Journalist Lesley Riddoch writes, “Scots ignore what’s truly distinctive and successful about their culture, hero worship the very long dead (Wallace and Bruce) skip the interviewing period and despair about the future.”
Visit Scotland, who are set up to promote Scottish tourism, recently displayed on its website neon images by artist Professor Ross Sinclair, which were shown at the Glasgow gallery of modern art (GoMA) 2015 and 2016. The one sign objected to stated, “We love the highland clearances” We love Bonnie Prince Charlie”
|Charles Edward Stuart
All the romantic myth-making, famously by Walter Scott, was to portray a Scotland that is gone and lost forever1800s. According to political theorist Tom Nairn, while the rest of Europe was pursuing nationalism 1800s, as a way for the bourgeoisie to encourage the workers of their nation to rise up against the “Uneven nature of capitalism.” Only Scotland was left behind and totally missed this upsurge, as Scotland after union had already transformed early 1700s after union. From a backward feudal nation to a progressive enlightenment (the Scottish enlightenment late 1700s). I paraphrase here Nairn’s highly readable academic work The Break up of Britain.
There is this split personality of Scotland’s that shows today in the 50/50 spilt over Scotland independent future. The Sinclair images are shocking and continue to promote this backward risk adverse Scotland and this false cringe and victimhood.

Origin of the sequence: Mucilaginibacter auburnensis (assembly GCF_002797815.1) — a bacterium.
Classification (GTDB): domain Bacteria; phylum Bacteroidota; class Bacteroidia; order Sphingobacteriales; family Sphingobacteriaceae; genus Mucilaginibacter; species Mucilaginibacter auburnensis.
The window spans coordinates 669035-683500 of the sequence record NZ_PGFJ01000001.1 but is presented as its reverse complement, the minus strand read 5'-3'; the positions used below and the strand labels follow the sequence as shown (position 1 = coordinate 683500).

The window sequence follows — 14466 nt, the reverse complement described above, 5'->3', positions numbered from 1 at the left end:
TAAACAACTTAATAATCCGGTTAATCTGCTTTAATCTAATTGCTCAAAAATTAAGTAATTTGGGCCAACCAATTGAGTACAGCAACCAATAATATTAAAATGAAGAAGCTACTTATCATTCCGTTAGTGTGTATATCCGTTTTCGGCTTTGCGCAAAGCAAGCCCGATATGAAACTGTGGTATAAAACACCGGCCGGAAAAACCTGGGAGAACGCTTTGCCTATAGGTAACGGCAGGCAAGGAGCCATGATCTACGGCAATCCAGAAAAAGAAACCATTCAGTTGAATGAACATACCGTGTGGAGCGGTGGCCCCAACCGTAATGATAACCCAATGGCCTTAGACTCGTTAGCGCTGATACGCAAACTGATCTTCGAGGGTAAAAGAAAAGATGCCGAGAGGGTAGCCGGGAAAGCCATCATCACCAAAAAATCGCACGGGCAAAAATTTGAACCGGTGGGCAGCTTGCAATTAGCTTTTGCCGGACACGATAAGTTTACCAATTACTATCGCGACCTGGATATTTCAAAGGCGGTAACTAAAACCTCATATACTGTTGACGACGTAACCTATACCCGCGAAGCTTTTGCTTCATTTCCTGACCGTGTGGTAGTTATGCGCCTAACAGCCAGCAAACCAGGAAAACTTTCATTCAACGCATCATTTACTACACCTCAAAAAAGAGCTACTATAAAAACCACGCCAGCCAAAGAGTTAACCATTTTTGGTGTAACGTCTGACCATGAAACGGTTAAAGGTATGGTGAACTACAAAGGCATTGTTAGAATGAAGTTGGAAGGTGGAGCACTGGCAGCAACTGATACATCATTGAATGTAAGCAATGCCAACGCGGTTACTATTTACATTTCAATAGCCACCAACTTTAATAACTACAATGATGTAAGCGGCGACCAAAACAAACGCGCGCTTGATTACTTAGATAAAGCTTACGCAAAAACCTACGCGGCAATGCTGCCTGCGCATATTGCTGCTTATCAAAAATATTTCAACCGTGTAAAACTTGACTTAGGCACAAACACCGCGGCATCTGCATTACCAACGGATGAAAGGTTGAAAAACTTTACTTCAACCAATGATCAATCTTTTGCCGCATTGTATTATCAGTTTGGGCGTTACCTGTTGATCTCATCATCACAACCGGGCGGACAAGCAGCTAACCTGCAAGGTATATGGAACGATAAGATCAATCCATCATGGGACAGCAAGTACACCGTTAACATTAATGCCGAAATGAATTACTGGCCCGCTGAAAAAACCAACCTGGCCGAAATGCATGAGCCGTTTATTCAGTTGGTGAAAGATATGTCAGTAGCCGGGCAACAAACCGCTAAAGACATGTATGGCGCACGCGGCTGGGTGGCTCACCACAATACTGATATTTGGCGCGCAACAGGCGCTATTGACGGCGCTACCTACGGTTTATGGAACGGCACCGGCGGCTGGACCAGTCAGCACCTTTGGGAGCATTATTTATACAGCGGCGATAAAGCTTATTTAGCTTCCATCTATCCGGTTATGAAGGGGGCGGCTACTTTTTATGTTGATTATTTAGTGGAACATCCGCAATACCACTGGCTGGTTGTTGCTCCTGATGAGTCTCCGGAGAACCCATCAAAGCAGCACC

Where is the pride?
Where is the real authentic Scotland? Where is the Scotland we have all forgotten?
The heart often rules the head when we decide who to support.
The controversial painting Monarch of the Glen, a majestic stag surrounded by en empty glen, devoid of people and trees, provoked debate on what Scotland’s lands became, after Queen Victoria set up her holiday home at Balmoral estate. The Tory Scotland or the Jacobite myths and Jacobin reformers. The founding father of democracy and equal rights.
Or the scientific achievements; the Scottish enlightenment; Robert Burns songs of shared humanity or Walter Scott’s myth-making Scotland; Scotland as traders and seafarers.